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19th Century Baseball Tours Visit England
SABR UK Examiner - Examiner #5 - January 1995
Written by Patrick Morley   

The first serious attempt to interest the English in baseball came in 1874. By that time the game in the United States had become organised on a serious business footing and it was obviously felt that expanding baseball abroad would open up new markets. Britain was the obvious target: the game had originated there in some form; the two countries were closely linked by a common language and by a shared heritage; and the British Empire was a potentially vast market waiting to be exploited.

Here is how the illustrated magazine The Graphic reported on that first tour in its issue of August 15, 1874 under the heading "The American Baseball Players":

"The game of base-ball which during the last ten years has grown so rapidly in favour on the other side of the Atlantic, that it is now regarded by our American cousins as their national pastime, appears to an English spectator very much like the simple game of rounders with which he was familiar in his youth. The gentlemen who have come over to teach us the game belong to two of the crack clubs of the United States, the Philadelphia Athletic and the Boston Red Stockings, the latter being the champion club of America and the former, ex-champions."

The Graphic then goes on to give a resumé of how the game was then played, noting that "the pitcher...must pitch or bowl high or low according to the desire of his opponent and always underhand."

The report continues: "The innings are got over with great rapidity, three or four players being put out in perhaps as many minutes. There is scope for much agility, and as no gloves are worn the 'catcher' requires to be tolerably hard handed as well as extremely alert. The usual game is nine innings a side but in the first contest at Liverpool the playing was so close that at the end of the 18 innings the scores stood alike and a final bout had to be played to decide the game, which was won by the Philadelphians by three runs, the finish being very exciting."

The paper goes on to report that the game took place at the Liverpool Cricket Ground at Edge Hill, "and there was a good attendance of spectators". It adds that the Americans also played at Manchester and in London, "and they intend staying with us for some time, playing matches in various parts of the United Kingdom".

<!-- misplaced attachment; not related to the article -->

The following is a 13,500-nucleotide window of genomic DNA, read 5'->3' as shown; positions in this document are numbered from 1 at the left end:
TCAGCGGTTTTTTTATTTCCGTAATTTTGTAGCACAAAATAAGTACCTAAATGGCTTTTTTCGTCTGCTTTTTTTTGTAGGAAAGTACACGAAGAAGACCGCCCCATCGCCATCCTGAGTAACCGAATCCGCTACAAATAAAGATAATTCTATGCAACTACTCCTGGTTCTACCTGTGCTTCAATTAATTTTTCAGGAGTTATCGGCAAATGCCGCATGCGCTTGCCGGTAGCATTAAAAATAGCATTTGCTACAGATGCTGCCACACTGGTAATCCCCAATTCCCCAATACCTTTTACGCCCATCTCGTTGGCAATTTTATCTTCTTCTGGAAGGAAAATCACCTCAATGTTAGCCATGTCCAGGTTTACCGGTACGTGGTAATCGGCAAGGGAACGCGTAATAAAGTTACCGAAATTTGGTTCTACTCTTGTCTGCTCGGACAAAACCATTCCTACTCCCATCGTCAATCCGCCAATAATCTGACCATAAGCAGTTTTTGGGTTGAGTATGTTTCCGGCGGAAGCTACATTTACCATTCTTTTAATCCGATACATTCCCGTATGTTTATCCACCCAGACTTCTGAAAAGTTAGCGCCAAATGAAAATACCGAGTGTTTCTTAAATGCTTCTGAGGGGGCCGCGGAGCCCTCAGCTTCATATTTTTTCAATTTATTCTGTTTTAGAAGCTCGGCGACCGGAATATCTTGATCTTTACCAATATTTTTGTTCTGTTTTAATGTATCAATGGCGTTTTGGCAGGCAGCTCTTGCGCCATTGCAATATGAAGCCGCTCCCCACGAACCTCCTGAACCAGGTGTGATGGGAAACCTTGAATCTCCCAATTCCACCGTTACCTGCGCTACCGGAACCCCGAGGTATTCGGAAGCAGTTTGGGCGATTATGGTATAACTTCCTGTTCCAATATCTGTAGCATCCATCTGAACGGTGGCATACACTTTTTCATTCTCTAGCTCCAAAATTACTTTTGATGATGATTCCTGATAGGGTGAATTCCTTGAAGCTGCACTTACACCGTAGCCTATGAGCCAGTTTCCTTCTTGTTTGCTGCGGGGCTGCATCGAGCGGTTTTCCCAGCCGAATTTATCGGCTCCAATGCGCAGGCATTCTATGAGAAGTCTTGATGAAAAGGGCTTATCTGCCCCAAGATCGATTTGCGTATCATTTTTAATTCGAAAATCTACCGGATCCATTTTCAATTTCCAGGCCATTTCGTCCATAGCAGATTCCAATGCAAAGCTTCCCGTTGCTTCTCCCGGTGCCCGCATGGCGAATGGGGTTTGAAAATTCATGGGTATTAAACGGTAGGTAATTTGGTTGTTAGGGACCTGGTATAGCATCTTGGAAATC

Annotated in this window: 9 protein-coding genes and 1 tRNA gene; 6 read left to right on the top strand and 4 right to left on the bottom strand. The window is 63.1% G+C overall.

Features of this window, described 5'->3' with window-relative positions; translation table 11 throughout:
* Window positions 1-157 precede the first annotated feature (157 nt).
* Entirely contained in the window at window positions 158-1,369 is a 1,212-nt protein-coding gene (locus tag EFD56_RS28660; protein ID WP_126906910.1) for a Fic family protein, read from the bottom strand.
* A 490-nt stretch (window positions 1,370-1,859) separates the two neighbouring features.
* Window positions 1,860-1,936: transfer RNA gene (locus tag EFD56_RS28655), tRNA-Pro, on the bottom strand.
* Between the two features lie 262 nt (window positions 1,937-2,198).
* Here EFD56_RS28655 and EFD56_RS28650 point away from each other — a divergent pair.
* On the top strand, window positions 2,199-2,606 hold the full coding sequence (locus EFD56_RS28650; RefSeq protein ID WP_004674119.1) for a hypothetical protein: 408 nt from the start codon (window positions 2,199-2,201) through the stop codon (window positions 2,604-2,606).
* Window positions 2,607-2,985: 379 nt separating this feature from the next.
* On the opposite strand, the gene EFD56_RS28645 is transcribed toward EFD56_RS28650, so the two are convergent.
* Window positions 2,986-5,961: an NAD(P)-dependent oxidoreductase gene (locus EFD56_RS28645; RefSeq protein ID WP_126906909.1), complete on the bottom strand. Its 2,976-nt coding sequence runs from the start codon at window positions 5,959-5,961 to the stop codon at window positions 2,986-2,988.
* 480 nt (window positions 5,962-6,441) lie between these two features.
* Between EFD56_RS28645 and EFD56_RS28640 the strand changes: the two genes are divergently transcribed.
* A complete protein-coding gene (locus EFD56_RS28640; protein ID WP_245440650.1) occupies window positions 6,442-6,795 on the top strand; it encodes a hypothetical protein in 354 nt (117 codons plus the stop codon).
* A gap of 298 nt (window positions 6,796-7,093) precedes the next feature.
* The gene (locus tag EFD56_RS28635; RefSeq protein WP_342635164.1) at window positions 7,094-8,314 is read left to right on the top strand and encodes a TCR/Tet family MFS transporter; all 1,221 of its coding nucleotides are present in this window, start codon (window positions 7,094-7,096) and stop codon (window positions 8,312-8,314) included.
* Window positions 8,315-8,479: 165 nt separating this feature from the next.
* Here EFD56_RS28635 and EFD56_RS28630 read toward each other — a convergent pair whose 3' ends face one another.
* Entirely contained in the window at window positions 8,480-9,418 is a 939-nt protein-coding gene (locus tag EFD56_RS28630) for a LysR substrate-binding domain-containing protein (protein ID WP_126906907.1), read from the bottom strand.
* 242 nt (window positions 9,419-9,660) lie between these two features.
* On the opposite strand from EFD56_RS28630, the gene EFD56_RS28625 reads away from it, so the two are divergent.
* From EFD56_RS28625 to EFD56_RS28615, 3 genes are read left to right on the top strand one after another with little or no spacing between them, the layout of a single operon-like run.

That visit to Liverpool was part of a series of exhibition games played on the cricket grounds throughout the country by arrangement with the Marleybone Cricket Club. But whatever hopes the organisers of the tour may have had of getting the English to take up the game were clearly not fulfilled.

Fourteen years later, another baseball tour was organised, and AG Spalding, a baseball star in his own right and later head of the major sporting goods firm which bears his name, was the promoter and tour manager. This time it was a world tour and games were played in the Sandwich Islands (as Hawaii was then called), Australia, New Zealand, Egypt, Italy and France. The players reached England in March 1889, and this is how the Illustrated London News reported the games played in London:

"The visit to England of two fine teams of good performers in this favourite American pastime has attracted much notice... The opening match between Chicago and the All American teams was played on Tuesday March 12 at Kennington Oval... Soon after the play began, the Prince of Wales arrived and the game being stopped by the players, congregating together, cheered his Royal Highness very heartily. They display wonderful agility in running from one base to the other, whilst they are brilliant catchers and return the ball with extraordinary smartness."

The paper noted that the slippery state of the ground hindered the players but Chicago eventually proved successful winning 7-4. The next match was at Lord's, where this time the All Americans won 7-6. They were also victorious in the third London game, played at the Crystal Palace, the score being 5-3.

The Prince of Wales was asked by a newspaper reporter what he thought of the game he attended. He asked for the reporter's notebook (where is that treasure now, one wonders) and in it he wrote the following: "The Prince of Wales has witnessed the game of Base Ball with great interest and though he considers it an excellent game he considers cricket as superior."

So too, it seems, did most of the other English spectators. One of them was no less a cricketing legend than Dr WG Grace himself, who met the teams and no doublt compared the two summer sports with them. Sadly, there is no record of his views on baseball.

For the record, the Illustrated London News recorded the names of the touring sides, some of them familiar to anyone with a nodding acquaintance of 19th century baseball...

From Chicago, Messrs AC Anson, TP Daly, M Baldwin, J Ryan, FN Pfeffer, T Burns, M Sullivan, JK Tener and R Pettit. The All Americans, drawn from New York, Boston, Philadelphia, Pittsburgh, Washington, Detroit, and Indianapolis: Messrs JM Ward, W Earle, T Healey, FH Carroll, J Manning, GA Wood, JG Fogarty, E Hanlon and TL Brown.

A bare 18 players, it will be noted. One wonders what happened in the event of injury, especially as they had been touring for several months. Maybe they were a tougher lot than the baseball players of today.

The Spalding world tour produced more positive results than the earlier one. In the following year, capitalising on the public interest which had been aroused, a professional English baseball league was set up.

Last Updated on Wednesday, 17 June 2009 19:02